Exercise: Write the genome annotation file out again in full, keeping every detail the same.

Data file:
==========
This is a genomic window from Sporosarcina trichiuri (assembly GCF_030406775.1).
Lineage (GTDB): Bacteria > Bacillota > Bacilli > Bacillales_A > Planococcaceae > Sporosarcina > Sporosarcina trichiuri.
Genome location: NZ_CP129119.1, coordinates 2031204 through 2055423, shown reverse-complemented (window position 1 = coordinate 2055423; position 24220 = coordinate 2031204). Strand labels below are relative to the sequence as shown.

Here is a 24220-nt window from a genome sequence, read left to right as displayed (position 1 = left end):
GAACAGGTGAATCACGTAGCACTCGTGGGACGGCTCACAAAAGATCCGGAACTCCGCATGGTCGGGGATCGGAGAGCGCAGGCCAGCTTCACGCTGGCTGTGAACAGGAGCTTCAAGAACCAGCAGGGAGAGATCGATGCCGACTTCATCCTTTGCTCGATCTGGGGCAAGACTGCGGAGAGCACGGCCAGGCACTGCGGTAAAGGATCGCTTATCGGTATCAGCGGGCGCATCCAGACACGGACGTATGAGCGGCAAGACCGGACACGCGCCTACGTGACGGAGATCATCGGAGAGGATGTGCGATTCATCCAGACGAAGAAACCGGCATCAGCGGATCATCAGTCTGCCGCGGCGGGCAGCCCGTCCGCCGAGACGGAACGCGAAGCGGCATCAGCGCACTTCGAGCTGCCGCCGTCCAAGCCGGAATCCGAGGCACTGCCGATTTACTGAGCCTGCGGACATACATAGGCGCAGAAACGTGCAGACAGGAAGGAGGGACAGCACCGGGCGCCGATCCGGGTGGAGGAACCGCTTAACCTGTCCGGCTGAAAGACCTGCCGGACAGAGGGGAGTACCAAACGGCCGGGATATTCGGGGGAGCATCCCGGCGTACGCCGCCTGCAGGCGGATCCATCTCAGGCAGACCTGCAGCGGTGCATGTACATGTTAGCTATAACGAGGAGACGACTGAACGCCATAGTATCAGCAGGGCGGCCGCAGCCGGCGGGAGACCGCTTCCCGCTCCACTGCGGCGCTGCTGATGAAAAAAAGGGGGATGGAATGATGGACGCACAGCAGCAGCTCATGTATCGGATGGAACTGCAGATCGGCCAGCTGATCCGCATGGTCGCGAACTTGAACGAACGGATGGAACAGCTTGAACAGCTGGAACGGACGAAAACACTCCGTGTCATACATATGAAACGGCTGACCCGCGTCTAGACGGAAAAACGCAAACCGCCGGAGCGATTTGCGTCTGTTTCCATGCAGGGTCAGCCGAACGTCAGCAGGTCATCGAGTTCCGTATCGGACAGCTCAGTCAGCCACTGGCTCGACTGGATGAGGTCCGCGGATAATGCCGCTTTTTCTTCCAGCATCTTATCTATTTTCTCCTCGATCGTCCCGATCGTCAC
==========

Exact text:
This is a genomic window from Sporosarcina trichiuri (assembly GCF_030406775.1).
Lineage (GTDB): Bacteria > Bacillota > Bacilli > Bacillales_A > Planococcaceae > Sporosarcina > Sporosarcina trichiuri.
Genome location: NZ_CP129119.1, coordinates 2031204 through 2055423, shown reverse-complemented (window position 1 = coordinate 2055423; position 24220 = coordinate 2031204). Strand labels below are relative to the sequence as shown.

Here is a 24220-nt window from a genome sequence, read left to right as displayed (position 1 = left end):
GAACAGGTGAATCACGTAGCACTCGTGGGACGGCTCACAAAAGATCCGGAACTCCGCATGGTCGGGGATCGGAGAGCGCAGGCCAGCTTCACGCTGGCTGTGAACAGGAGCTTCAAGAACCAGCAGGGAGAGATCGATGCCGACTTCATCCTTTGCTCGATCTGGGGCAAGACTGCGGAGAGCACGGCCAGGCACTGCGGTAAAGGATCGCTTATCGGTATCAGCGGGCGCATCCAGACACGGACGTATGAGCGGCAAGACCGGACACGCGCCTACGTGACGGAGATCATCGGAGAGGATGTGCGATTCATCCAGACGAAGAAACCGGCATCAGCGGATCATCAGTCTGCCGCGGCGGGCAGCCCGTCCGCCGAGACGGAACGCGAAGCGGCATCAGCGCACTTCGAGCTGCCGCCGTCCAAGCCGGAATCCGAGGCACTGCCGATTTACTGAGCCTGCGGACATACATAGGCGCAGAAACGTGCAGACAGGAAGGAGGGACAGCACCGGGCGCCGATCCGGGTGGAGGAACCGCTTAACCTGTCCGGCTGAAAGACCTGCCGGACAGAGGGGAGTACCAAACGGCCGGGATATTCGGGGGAGCATCCCGGCGTACGCCGCCTGCAGGCGGATCCATCTCAGGCAGACCTGCAGCGGTGCATGTACATGTTAGCTATAACGAGGAGACGACTGAACGCCATAGTATCAGCAGGGCGGCCGCAGCCGGCGGGAGACCGCTTCCCGCTCCACTGCGGCGCTGCTGATGAAAAAAAGGGGGATGGAATGATGGACGCACAGCAGCAGCTCATGTATCGGATGGAACTGCAGATCGGCCAGCTGATCCGCATGGTCGCGAACTTGAACGAACGGATGGAACAGCTTGAACAGCTGGAACGGACGAAAACACTCCGTGTCATACATATGAAACGGCTGACCCGCGTCTAGACGGAAAAACGCAAACCGCCGGAGCGATTTGCGTCTGTTTCCATGCAGGGTCAGCCGAACGTCAGCAGGTCATCGAGTTCCGTATCGGACAGCTCAGTCAGCCACTGGCTCGACTGGATGAGGTCCGCGGATAATGCCGCTTTTTCTTCCAGCATCTTATCTATTTTCTCCTCGATCGTCCCGATCGTCAC